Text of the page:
Rider Interview: Taylor Phinney has the DNA of a champion cyclist and had the World at his feet until his horrendous crash last year put his cycling career on hold. Alastair Hamilton was at the BMC training camp to find out how things were progressing.
2014 was looking pretty good for the man from Boulder, he won the Dubai Tour with a win in the time trial stage and the best young rider competition, 7th in Het Nieuwsblad, stage win in California and became US national time trial champion and then in the national road race he crashed and hit a roadside guardrail and his season was over. Whether his career is over is yet unknown. We caught up with Taylor for what started off as a light hearted chat that became quite a deep discussion on the life of Taylor Phinney.
PEZ: How is the leg coming on?
It’s going pretty well, I still have a couple of degrees of range of motion that I’m not really sure if I’ll ever get back because I chipped of a chunk of my patella and so my tendon is naturally shorter now than it was before, which I try not to be too OCD about. I don’t know, I think I’ll be able to get it back; I’ll force it there eventually. No, it’s going pretty well, it’s a long process man. I think at the beginning, it’s one of those processes that the doctors tell you it’s going to be shorter than it actually is, or maybe that’s the way I interpreted it. It’s been seven months now, so another couple of month of just general strengthening and making sure I’m pain free.
PEZ: You were calling your thin leg Froome and the normal leg Greipel, how does the girth of Froome compare to the girth of Greipel?
Well, I did’t think I’d be here talking about girth. There is still a four centimeter girth differential overall between Greipy and Froomy. It’s kind of crazy how strong your one leg gets, my right leg is so strong just from getting up from chairs, largely by itself and walking about by itself for the last seven months. I have a way of measuring on a leg press and I still have some overall strength to come, the size of the leg will probably always be a little bit smaller, maybe something that will be noticeable to me and that’s just normal with an injury like that. The strength can come back to 90-95% and that’s the main goal for me before I start to think about other things.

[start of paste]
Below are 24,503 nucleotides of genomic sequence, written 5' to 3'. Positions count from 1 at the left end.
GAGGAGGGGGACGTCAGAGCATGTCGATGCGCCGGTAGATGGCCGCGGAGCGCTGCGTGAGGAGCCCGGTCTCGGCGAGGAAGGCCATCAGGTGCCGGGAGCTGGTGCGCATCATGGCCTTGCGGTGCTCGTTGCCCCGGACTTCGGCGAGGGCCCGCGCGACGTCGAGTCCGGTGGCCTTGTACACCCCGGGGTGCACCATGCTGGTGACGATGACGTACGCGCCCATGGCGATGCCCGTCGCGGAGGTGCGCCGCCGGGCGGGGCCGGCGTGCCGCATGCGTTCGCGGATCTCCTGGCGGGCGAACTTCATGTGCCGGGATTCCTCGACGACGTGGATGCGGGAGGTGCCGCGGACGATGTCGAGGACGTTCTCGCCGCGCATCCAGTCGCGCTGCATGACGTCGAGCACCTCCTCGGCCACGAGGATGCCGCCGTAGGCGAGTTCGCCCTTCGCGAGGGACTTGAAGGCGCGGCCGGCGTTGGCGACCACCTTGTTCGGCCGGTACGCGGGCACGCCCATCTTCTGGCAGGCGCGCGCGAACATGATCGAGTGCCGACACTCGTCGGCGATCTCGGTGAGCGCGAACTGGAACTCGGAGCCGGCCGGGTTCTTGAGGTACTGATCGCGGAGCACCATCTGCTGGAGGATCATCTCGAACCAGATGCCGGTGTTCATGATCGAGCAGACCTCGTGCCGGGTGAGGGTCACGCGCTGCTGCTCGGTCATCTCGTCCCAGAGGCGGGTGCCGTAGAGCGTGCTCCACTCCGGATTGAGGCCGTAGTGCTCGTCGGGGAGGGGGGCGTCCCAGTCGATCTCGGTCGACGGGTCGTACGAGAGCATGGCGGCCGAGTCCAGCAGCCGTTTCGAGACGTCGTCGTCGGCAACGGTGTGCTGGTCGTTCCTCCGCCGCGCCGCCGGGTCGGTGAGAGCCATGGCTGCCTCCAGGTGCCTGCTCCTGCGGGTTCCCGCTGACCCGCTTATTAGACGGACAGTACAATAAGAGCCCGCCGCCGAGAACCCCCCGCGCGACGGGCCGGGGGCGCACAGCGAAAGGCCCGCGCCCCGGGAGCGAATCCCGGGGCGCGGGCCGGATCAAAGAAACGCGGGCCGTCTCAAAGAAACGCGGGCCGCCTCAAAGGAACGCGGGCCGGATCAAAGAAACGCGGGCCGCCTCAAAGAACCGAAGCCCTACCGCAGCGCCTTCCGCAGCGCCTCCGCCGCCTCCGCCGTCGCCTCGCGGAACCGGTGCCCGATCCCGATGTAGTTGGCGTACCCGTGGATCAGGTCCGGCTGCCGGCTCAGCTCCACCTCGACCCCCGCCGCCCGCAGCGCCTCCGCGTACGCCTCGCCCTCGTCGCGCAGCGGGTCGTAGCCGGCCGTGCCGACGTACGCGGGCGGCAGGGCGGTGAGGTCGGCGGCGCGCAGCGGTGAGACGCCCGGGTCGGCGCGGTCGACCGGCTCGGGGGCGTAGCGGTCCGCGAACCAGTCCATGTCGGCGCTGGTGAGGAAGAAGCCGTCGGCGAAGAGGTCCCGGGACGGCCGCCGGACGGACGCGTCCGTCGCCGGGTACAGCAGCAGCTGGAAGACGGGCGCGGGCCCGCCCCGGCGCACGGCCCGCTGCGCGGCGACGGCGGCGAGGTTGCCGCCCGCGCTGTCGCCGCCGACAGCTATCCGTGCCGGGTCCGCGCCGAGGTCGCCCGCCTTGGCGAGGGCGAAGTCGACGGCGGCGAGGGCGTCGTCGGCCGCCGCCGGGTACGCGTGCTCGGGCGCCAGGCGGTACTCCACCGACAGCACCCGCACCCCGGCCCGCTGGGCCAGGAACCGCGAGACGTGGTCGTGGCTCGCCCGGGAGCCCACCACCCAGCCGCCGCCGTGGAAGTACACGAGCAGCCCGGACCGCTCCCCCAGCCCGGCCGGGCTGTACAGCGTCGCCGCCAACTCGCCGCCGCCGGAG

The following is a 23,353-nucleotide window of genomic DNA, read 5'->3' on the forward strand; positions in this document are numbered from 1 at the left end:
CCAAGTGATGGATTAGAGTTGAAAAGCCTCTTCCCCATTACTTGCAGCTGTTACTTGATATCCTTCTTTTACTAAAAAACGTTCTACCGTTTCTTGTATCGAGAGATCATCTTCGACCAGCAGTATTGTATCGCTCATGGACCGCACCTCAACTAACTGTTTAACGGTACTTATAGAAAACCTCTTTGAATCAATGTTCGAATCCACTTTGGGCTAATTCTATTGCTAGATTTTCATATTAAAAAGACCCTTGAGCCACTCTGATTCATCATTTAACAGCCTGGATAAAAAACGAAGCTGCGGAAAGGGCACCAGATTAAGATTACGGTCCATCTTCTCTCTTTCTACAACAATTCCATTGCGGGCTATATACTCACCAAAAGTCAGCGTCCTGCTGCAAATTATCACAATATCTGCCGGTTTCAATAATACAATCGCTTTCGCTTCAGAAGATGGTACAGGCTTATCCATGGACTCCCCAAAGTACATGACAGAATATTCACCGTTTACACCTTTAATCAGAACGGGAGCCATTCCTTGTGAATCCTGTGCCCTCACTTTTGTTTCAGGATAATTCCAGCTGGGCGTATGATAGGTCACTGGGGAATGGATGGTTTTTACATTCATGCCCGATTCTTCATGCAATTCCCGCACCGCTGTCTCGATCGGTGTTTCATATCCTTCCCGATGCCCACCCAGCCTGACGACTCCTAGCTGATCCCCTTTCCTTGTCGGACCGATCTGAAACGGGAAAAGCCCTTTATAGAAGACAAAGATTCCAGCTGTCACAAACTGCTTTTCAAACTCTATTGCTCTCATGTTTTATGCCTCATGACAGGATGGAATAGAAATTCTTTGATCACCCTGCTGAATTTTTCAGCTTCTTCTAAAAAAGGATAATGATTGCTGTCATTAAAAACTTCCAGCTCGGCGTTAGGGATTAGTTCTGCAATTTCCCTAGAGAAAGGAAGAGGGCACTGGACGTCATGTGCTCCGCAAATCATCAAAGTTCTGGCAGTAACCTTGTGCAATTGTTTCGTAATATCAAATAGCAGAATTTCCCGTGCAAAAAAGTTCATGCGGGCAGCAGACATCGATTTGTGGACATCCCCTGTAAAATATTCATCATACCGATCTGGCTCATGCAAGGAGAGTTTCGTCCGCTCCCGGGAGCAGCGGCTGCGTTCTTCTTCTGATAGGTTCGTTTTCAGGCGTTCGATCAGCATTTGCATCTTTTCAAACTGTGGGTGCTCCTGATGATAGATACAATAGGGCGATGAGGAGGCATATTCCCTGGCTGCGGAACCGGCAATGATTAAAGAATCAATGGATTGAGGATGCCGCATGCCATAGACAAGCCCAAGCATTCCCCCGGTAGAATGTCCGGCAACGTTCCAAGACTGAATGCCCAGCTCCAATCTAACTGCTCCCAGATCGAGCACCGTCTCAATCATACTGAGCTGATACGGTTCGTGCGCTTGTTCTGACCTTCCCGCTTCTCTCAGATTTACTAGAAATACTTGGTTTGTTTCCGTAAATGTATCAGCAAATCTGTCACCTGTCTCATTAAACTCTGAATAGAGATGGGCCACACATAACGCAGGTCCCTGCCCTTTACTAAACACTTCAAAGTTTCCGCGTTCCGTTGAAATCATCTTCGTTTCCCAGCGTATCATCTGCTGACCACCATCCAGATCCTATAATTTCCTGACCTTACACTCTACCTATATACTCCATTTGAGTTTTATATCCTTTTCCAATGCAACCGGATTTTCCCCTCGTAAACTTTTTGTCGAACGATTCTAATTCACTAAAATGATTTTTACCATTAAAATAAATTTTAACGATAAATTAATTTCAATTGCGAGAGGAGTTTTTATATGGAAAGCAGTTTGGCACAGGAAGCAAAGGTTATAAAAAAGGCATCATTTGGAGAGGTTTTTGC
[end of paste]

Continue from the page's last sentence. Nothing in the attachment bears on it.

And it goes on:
PEZ: You’ve spoken about girth, what about length?
The length is fine. They say it’s mostly about girth, so that’s what I read on the internet.
PEZ: I’ve always been told size doesn’t matter.
Yeah. No, the legs are both the same length. Yeah it’s interesting that there was a chance there could have been a difference in length, but the way they put the rod in, they did a really good job. There are three pretty serious injuries all in one, it was a long surgery and they have what is called a level 1 trauma center in Chattanooga, Tennessee where I had the accident and that apparently is the best kind of trauma center.
PEZ: Is racing just not in your thoughts at the moment?
It is kind of, I just can’t get too carried away thinking about it, I just have to focus on my day-to-day getting that strength back and not having any pain. I can do too much in the gym or too long a ride and the knee will get swollen and generally be achy, not excruciating pain, but something you don’t want to feel all the time, so I have to be careful. When I think about races; if you had talked to me three or four months ago, I would be talking about the beginning of the season and about getting back into going to Dubai and stuff like that, but it’s just been a long, long process. I think realistically I look towards the Tour of California in May, that’s my big goal to come back and try to be training fit by the end of March, but it’s hard to think that far on and to completely miss the Classics. But I did a number on myself, so it will be almost an entire year removed, which is a long time.